Throughout these years, Mexico has seen a large range of changes in their economic policies, political corruption, and thanks to the World Wide Web, we are able to gather more information and evidence from politicians. Overall, what I can personally recognise is the disappearance of the Mexican Left and the immense connections that new PRI generations of politicians bring under their arm. Nevertheless, it is not all gloom, there is a growing number of Mexican scientists (not me), who are becoming world leaders in their fields. Many of them in Mexico, and many of them in other parts of the world. But if one thing is clear, is that when Mexicans get together, good things happen.

 

 

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TrinkerMedia Wrestling Project

Wrestling as a form of expression.

TrinkerLogoWhat is TrinkerMedia

TrinkerMedia is a branch of the alias I use on the industry to present my work. I started posting and developing as Trinker in 2003.
Unlike the Trinker word in german, the origin of Trinker comes from “trincado” which means  lucky streak, which then I anglicized in order for it to be more commercial and universal.

At the moment I teach several design disciplines on a university in the south east of England, I am also currently working as a freelance for several projects here in the United Kingdom as well as Spain, Mexico and Holland.

Introduction

As human beings we have been always hiding beneath masks, they do not have to be face masks; they do not have to be made of wood, silk or even iron. However, society encourages us to wear a mask in order to be accepted into it. Using a physical mask enables us to represent something that we are not, or possibly something that we really want to be, or even something that we truly are and we are not even aware of it.

What if we decide to use these masks, not because we have to, but because we want to? What kind of person would you become? A super hero? A villain?

Well, this is what wrestlers do. They create their own costumes, their own masks and impregnate on them all their memories, their culture, their history and their deepest hopes and dreams in order to be somebody in their world. The use of masks comes from ancient traditions in diverse cultures and the design of them represent the most important part of a character because through it, is communicated the essence of the character.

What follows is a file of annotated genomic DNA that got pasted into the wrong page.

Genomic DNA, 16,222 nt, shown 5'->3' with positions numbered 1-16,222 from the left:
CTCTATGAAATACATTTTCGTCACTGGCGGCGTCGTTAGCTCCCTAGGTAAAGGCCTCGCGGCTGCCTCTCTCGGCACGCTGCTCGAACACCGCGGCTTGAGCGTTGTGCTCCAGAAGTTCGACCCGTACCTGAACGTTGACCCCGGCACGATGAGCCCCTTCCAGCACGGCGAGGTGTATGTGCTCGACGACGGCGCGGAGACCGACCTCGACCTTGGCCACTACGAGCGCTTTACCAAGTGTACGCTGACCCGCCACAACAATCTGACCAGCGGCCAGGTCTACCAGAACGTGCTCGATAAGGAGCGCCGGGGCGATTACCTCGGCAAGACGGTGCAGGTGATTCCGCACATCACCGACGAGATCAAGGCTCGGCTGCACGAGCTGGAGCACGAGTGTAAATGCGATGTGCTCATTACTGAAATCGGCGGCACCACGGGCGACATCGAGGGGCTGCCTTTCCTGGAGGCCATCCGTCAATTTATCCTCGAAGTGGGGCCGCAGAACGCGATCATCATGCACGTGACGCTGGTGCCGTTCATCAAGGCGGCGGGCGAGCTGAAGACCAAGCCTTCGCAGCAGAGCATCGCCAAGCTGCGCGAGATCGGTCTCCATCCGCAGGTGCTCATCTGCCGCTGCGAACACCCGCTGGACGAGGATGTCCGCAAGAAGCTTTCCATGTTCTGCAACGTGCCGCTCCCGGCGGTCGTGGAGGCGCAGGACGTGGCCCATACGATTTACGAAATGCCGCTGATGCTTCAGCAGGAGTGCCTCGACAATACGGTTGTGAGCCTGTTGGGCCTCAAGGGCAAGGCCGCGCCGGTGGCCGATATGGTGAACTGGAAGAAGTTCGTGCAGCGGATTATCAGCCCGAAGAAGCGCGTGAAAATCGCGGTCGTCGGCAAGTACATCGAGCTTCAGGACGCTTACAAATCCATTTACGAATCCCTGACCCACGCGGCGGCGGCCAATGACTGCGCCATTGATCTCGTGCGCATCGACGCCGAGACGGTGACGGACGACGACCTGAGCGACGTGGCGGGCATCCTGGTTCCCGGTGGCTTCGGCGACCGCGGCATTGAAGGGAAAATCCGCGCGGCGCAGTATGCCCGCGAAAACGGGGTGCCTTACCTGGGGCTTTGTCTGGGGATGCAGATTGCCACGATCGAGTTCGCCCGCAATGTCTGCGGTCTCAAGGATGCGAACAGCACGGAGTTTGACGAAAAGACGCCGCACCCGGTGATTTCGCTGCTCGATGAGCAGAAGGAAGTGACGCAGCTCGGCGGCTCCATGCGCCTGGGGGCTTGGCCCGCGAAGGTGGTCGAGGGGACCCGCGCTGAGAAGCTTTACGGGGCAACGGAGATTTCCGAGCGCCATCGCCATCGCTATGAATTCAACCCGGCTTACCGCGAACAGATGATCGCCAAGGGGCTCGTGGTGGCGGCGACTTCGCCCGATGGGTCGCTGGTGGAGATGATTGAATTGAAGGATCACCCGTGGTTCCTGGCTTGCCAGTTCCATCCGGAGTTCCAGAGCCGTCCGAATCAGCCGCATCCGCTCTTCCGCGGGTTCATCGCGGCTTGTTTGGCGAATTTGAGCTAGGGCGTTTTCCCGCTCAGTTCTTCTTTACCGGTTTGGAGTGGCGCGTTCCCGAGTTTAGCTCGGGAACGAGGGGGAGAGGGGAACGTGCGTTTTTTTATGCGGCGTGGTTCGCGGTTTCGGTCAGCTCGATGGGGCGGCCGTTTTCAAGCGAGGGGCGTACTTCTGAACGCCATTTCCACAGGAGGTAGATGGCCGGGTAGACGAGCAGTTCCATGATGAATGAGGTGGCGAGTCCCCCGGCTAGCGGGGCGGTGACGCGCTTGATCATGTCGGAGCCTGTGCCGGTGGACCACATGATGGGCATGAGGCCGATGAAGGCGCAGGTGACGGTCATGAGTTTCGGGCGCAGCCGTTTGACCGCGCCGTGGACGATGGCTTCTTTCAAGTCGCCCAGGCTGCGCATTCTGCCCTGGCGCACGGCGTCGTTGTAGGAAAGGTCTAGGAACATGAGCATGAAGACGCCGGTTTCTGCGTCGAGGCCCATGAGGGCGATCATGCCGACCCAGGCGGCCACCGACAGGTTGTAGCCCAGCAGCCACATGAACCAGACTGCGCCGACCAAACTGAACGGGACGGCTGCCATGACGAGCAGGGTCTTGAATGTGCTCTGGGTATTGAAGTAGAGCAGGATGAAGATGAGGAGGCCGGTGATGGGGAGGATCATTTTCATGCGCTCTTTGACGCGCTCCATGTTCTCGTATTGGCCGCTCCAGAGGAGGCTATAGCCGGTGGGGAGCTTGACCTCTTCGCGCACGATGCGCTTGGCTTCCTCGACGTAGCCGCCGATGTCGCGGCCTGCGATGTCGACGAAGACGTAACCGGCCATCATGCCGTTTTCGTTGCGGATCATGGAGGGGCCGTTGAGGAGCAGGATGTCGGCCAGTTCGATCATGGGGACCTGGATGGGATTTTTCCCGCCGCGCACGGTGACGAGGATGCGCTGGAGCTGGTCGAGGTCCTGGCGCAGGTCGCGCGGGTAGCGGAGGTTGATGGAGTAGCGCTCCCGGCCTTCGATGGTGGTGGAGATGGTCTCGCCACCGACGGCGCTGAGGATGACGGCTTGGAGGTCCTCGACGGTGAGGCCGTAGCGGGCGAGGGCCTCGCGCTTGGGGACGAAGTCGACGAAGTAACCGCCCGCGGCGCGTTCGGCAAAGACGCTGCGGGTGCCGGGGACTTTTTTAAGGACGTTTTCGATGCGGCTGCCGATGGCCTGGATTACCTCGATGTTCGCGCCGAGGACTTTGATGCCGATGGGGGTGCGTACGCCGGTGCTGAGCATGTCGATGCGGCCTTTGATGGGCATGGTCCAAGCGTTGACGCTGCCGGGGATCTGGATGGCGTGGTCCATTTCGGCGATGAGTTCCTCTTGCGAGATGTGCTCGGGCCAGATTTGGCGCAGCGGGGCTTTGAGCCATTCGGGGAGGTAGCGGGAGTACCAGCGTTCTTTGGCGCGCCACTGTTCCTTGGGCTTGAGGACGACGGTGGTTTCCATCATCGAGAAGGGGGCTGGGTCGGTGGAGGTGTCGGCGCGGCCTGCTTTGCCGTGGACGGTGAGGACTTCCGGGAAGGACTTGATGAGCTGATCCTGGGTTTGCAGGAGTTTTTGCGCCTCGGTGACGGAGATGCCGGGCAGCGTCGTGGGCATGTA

This research will be focused on understanding the background and history of each mask design through an extensive graphical analysis in order to achieve a wider knowledge of how graphical components plays a fundamental role in the identity construction of a character.

As a Mexican graphic designer, my work is imbued with a mixture of cultures, colours and ideologies.  For this material compilation, the work itself is a combination of art and technology which encompasses the identity of my culture.
The idea itself is to present Mexican wrestling and the mask designs especially. There is an immense cult following for Mexican wrestling notably in Japan, the United States and, of course, Mexico.  My work introduces the audience to the hidden world behind the wrestling mask and furthermore, opens doors to the mexican wrestling world.

Most of my work is meant to interact with the audience so they are able to become involved with the characters and the sensations invoked by their designs. This interactive material, combined with the printed material function together thus creating an integral and multi-skilled project.

Objectives

  • To generate a general understanding of the use of masks in the Mexican wrestling world (historiography, social context and iconography).
  • To generate an understanding regarding the graphical aspects of the wrestling masks.
  • To create a wrestling mask typology (Purpose, character and visual composition).
  • To compare the relation Wrestler – Designer, Designer – Wrestler, within the creation of the mask and development of the character.

Context of the Research

In the last years, several books about Mexican wrestling have been published. However, all these books have always been photographic journals and nobody has attempted to analyse in depth and categorise the masks used. One of the principal tasks as a graphic designer is to deliver proper visual information in the most accurate way. In this sense, it is fundamental now to analyse the empirical information that designers and wrestlers use to develop their own designs, and search for a visual understanding of the process and result.